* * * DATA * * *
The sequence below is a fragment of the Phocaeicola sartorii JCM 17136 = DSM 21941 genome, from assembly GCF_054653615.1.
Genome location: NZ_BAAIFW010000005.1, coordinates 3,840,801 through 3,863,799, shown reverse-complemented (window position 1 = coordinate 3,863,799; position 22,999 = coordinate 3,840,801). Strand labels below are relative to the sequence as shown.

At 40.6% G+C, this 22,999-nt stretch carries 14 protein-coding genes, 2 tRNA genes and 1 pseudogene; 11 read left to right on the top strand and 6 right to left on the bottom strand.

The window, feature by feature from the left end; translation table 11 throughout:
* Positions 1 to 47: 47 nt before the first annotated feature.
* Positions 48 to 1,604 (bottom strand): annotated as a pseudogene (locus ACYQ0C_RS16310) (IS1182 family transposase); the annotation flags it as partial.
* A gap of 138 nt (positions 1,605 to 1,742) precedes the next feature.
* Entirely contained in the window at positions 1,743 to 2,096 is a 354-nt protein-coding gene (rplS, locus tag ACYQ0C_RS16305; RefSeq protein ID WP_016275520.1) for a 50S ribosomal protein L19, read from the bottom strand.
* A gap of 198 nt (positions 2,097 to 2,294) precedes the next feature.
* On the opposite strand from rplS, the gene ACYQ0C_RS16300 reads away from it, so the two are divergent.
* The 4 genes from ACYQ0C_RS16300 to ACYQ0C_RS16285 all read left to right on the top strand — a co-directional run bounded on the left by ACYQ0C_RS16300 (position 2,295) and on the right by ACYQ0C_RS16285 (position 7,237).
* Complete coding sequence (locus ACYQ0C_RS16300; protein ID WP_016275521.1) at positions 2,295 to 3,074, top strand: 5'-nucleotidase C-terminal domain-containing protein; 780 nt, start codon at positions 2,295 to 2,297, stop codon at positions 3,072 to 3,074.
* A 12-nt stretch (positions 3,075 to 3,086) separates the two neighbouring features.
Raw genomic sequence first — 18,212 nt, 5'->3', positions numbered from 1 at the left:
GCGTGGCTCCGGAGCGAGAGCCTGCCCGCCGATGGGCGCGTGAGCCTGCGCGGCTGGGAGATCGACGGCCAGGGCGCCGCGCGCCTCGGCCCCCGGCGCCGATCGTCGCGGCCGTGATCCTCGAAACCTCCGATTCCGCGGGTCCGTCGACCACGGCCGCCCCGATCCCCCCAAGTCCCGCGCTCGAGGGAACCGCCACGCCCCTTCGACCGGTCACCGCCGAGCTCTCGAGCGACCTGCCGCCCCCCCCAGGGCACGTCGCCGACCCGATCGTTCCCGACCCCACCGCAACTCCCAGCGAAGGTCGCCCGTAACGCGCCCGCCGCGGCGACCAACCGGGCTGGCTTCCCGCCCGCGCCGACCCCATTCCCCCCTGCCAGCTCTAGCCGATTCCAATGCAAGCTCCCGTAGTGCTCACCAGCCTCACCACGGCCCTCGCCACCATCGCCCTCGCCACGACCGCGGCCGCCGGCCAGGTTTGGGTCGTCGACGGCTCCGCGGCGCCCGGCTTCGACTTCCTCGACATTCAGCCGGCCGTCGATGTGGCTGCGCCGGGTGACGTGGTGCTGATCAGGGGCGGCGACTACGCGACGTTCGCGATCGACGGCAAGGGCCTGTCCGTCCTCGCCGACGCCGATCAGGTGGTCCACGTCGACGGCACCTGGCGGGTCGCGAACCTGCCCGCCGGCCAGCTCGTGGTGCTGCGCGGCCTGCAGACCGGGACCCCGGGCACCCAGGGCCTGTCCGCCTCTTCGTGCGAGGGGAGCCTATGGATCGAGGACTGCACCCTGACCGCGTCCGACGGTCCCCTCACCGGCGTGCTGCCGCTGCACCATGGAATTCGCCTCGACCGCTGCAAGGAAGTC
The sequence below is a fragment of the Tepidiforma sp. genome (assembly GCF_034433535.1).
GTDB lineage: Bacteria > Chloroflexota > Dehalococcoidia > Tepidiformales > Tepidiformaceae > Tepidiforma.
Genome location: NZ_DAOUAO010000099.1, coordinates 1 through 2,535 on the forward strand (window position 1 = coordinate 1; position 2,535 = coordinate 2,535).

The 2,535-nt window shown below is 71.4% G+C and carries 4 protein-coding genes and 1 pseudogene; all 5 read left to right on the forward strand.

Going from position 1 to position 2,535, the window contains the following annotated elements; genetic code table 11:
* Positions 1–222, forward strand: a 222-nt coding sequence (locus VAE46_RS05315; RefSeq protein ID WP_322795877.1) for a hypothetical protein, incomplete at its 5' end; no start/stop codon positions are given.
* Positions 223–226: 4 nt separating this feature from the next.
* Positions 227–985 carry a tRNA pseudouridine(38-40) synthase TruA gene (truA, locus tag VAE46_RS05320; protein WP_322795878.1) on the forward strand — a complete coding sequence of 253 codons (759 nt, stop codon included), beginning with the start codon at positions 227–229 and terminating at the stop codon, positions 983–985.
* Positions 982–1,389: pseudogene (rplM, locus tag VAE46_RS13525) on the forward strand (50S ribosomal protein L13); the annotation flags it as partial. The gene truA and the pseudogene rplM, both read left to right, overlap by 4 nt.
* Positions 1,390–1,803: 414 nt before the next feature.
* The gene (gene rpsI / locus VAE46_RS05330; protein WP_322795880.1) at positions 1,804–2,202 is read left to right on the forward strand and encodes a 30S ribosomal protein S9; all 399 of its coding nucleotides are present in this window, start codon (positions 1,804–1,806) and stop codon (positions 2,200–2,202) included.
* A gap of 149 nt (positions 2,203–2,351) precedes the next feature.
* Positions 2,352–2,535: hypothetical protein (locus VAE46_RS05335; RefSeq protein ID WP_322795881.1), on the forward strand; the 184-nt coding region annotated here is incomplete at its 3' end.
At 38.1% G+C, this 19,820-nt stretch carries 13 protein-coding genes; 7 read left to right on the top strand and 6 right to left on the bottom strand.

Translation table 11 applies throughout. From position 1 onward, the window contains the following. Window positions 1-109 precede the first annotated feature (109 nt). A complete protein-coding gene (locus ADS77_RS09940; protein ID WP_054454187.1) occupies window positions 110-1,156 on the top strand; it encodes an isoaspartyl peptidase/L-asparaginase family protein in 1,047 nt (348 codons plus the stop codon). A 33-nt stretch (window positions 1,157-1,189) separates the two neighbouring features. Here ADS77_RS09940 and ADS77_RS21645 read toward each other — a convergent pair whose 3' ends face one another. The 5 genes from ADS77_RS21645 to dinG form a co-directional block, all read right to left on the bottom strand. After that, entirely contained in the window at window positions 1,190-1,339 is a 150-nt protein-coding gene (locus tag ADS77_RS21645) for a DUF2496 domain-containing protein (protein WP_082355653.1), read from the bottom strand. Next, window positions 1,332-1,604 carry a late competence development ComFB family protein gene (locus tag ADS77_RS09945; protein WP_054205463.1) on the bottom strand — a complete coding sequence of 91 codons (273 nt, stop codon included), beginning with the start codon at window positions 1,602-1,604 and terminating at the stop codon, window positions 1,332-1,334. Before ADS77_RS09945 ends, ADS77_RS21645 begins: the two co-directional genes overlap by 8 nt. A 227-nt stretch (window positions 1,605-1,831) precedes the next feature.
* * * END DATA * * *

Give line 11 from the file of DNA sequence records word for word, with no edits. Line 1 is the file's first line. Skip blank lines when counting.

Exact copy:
* The 4 genes from ACYQ0C_RS16300 to ACYQ0C_RS16285 all read left to right on the top strand — a co-directional run bounded on the left by ACYQ0C_RS16300 (position 2,295) and on the right by ACYQ0C_RS16285 (position 7,237).